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 1 
 on: 2016-05-27 14:15:41 
Started by noctarius - Last post by Spasi
Any mention of stack allocation and value types in the same sentence makes me wonder whether they're going to design what we actually need or whether they're just going to go off on one and make something almost but not quite entirely wrong.

The current Panama prototype supports "machine code snippets". You can write some code outside the JVM/JDK that makes the JVM inline and JIT-compile a method handle to one or more native CPU instructions (of your choice) that also play well with the JVM register allocator. This functionality alone could be used by a library to do amazing things.

API-wise, I wouldn't expect anything pretty without syntactic sugar. But it is true that it is designed under the assumption that Java 10 will have value types and any-generics. This, in theory, will allow Java-ish code to perform just like native C.

 2 
 on: 2016-05-27 14:06:07 
Started by useless - Last post by useless
The triangle is visible and i can change colors.

What exactly does this bit here do for you?

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int shader = shader.getUniform("u_texture" + i); // get the texture variable
shader.bindUniformi(shader, i); // upload to texture unit 0


Im assuming it gets the location of the uniform u_texture0 and then sets the value for it to 0?

Why would that be neccessary if i activate the texture bank 0 with:
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glActiveTexture(GL_TEXTURE0);


and then bind my texture to that bank with:
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glBindTexture(GL_TEXTURE_2D, id);


shouldnt then the sampler in the fragment shader automatically look at the texture in the bank 0 if i say:
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layout (binding=0) uniform sampler2D sampler;


All the tutorials ive seen say that this sampler automatically takes what ever there is in the texture bank 0.

According to that there is no reason to be getting the location of my sampler uniform and setting it in the code. Is that what you are doing or I misunderstood?

 3 
 on: 2016-05-27 13:47:46 
Started by DrHalfway - Last post by princec
A bit input / output stream is surprisingly useful when you're dealing with native code (eg. reading codecs and such).

Cas Smiley

 4 
 on: 2016-05-27 13:45:03 
Started by DarkCart - Last post by princec
I'm being facetious really but I've not been overly impressed with Oracle's stewardship of Java for the last 10 years or so, though it could be worse. For the "how", they might simply abandon it to fully open-source development; the "why" would be... well they're not really make a lot of money for all the effort they're putting into developing Java. They could happily fob it off on some enthusiastic geeks and a bunch of other companies like Red Hat and Azure and get on with the business of making money off of someone else's efforts. A la Google Smiley

Cas Smiley

 5 
 on: 2016-05-27 13:17:46 
Started by DrHalfway - Last post by Hydroque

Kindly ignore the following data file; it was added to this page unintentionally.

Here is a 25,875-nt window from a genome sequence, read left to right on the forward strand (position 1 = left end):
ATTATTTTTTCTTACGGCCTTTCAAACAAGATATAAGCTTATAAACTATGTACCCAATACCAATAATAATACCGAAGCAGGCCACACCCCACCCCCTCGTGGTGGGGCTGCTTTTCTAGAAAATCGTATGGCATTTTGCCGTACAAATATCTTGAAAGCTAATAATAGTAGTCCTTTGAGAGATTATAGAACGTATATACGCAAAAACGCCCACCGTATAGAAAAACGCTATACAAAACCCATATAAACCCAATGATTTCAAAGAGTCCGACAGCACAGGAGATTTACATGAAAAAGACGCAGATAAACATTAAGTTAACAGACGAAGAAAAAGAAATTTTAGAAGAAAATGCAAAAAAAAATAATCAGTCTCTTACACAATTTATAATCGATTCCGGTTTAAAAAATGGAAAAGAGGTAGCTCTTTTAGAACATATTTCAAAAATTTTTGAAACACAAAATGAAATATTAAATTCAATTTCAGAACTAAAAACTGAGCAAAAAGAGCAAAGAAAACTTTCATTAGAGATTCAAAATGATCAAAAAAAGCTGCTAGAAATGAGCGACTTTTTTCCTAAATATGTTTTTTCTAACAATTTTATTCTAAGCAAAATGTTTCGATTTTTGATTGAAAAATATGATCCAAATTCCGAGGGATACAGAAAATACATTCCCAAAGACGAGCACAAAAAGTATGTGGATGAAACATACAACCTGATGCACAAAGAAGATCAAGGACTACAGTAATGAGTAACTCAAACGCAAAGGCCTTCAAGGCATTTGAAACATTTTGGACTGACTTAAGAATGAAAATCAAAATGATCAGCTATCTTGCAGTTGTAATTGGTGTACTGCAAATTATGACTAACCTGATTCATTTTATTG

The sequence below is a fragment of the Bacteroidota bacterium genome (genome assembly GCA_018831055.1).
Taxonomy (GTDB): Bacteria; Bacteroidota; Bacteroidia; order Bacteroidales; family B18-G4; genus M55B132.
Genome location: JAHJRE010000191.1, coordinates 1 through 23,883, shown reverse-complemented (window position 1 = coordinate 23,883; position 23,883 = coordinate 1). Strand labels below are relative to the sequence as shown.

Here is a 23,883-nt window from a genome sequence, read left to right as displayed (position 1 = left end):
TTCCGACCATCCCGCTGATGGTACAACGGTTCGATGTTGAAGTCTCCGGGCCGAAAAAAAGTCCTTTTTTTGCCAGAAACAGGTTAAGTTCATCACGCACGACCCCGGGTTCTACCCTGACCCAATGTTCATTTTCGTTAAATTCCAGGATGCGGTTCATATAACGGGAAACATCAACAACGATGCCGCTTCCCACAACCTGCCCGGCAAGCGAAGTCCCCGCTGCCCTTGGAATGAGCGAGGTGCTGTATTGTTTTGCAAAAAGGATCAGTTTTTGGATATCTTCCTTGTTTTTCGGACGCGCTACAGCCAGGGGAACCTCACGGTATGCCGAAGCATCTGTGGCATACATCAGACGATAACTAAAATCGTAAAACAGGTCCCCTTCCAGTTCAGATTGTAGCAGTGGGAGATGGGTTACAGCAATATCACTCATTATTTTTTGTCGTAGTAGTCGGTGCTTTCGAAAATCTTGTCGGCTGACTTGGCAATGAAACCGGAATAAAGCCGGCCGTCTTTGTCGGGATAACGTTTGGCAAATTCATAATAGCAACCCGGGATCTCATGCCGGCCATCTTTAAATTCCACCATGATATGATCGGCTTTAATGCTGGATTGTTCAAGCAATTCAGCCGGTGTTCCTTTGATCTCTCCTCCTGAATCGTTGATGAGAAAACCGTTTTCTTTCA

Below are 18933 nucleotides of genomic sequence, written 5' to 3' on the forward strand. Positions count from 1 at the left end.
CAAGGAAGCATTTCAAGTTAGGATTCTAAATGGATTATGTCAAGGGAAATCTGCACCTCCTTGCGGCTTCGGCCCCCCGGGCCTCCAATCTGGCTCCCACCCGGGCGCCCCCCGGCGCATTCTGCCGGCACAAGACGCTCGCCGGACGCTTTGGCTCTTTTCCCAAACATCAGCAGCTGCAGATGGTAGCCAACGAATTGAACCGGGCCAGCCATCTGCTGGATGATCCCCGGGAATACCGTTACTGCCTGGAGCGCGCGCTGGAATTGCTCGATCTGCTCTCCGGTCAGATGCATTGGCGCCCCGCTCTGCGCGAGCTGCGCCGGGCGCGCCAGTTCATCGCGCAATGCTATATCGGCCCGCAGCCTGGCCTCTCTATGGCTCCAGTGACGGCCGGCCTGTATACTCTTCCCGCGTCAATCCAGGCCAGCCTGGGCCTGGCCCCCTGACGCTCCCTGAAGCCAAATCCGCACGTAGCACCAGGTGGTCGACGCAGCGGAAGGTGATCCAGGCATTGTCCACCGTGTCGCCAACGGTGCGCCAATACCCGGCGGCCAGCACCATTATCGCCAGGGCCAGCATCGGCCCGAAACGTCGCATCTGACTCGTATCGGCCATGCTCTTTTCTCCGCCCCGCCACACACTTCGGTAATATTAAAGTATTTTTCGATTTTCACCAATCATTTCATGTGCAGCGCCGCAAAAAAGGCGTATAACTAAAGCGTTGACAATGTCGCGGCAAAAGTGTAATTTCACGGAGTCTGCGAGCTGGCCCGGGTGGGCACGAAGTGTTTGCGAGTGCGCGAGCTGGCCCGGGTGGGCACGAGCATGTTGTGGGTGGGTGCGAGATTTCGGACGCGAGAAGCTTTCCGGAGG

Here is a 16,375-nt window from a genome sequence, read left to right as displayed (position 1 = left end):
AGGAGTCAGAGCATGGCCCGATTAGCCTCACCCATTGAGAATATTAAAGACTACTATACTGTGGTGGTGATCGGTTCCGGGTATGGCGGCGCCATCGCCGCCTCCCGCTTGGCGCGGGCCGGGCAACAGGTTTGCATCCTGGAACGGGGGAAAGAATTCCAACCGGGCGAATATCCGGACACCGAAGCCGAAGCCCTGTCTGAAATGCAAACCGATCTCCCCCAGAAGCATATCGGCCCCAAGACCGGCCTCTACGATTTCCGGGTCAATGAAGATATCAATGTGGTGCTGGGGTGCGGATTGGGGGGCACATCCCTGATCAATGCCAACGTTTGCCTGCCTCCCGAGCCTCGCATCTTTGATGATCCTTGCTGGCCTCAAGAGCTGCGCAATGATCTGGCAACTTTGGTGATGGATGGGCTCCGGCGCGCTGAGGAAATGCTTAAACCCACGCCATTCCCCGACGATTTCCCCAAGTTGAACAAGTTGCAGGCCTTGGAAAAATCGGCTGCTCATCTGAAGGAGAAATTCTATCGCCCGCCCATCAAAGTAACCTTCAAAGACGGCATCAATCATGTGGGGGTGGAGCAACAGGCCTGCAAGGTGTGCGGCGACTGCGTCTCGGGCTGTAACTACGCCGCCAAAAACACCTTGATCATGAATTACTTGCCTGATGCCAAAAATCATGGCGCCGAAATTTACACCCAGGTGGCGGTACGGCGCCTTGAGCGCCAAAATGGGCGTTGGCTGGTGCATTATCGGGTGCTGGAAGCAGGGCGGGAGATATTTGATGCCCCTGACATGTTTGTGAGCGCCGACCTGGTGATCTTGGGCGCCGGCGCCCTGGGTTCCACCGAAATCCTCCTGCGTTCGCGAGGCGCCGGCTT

It is important to note that we CAN reduce file sizes by compacting numbers into eachother, but due to a lot of computer float issues, its hard.

However, I've managed to use a procedural fake system in my programming environment that square roots a whole file as one big number (converts bytes to number). Then I made a procedural multiplier which multiplies it out. It's pretty fast too. Takes the file size down a great 60%-80%.

 6 
 on: 2016-05-27 13:13:18 
Started by DrHalfway - Last post by DrHalfway
Greetings JGO!

I've come here to share some code which I've been using to feed my own personal arrogance and the need for exploration (in code of course).

So what is this code?

It's essentially a naive compact storage method which I've used in my own experiments. It's not really optimized but I've used it and continue to use it. It's become something of a small passion of mine. It did take some thought and time to put together properly.

Let's look at an example where something like this might come in handy.

Let's say you need to store a bunch of values into a file. These values range between 0 and 120. For this example it's simple, you can instantiate an array of bytes (8 bits) with each position in the array capable of holding all your values as long as they are between the original design of 0 and 120.

But what if?

Lets say you need to store a bunch of values into a file. These values range between 0 and 555. For this example it's also simple, you can instantiate an array of shorts (16 bits) with each position in the array capable of holding all your values as long as they are between the original design of 0 and 120.

In general, this will be of no problem, but there are scenarios where you may wish to squeeze every little saving in file size as you can, especially for cases where it will be transferred over a network.

The Binary Compactor was created to solve this problem. It essentially allows you to write and read values with variable bit lengths. In the case of the 2nd example, you can fit values of 0-555 into 10 bits, which will save you 6 bits of information per array position.

Let's look at some code on how this works.